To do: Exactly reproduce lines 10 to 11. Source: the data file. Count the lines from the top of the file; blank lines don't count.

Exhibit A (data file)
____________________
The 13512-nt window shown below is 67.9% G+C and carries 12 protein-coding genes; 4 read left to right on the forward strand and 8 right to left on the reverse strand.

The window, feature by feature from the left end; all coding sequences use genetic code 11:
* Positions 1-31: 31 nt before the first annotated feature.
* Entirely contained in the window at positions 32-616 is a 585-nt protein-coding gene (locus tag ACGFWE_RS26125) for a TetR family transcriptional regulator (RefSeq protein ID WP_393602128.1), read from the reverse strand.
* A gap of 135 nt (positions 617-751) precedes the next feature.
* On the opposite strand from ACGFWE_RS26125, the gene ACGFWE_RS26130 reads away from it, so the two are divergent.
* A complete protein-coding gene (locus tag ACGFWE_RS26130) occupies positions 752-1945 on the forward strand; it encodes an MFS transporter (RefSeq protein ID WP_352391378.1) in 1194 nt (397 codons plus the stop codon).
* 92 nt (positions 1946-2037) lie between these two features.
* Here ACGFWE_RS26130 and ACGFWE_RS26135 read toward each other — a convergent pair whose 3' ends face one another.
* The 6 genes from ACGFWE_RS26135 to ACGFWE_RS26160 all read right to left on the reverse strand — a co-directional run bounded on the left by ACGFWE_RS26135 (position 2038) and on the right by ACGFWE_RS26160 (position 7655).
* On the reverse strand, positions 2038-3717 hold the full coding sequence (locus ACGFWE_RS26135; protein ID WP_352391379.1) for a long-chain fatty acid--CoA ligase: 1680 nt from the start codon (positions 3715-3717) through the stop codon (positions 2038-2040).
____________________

* The 6 genes from ACGFWE_RS26135 to ACGFWE_RS26160 all read right to left on the reverse strand — a co-directional run bounded on the left by ACGFWE_RS26135 (position 2038) and on the right by ACGFWE_RS26160 (position 7655).
* On the reverse strand, positions 2038-3717 hold the full coding sequence (locus ACGFWE_RS26135; protein ID WP_352391379.1) for a long-chain fatty acid--CoA ligase: 1680 nt from the start codon (positions 3715-3717) through the stop codon (positions 2038-2040).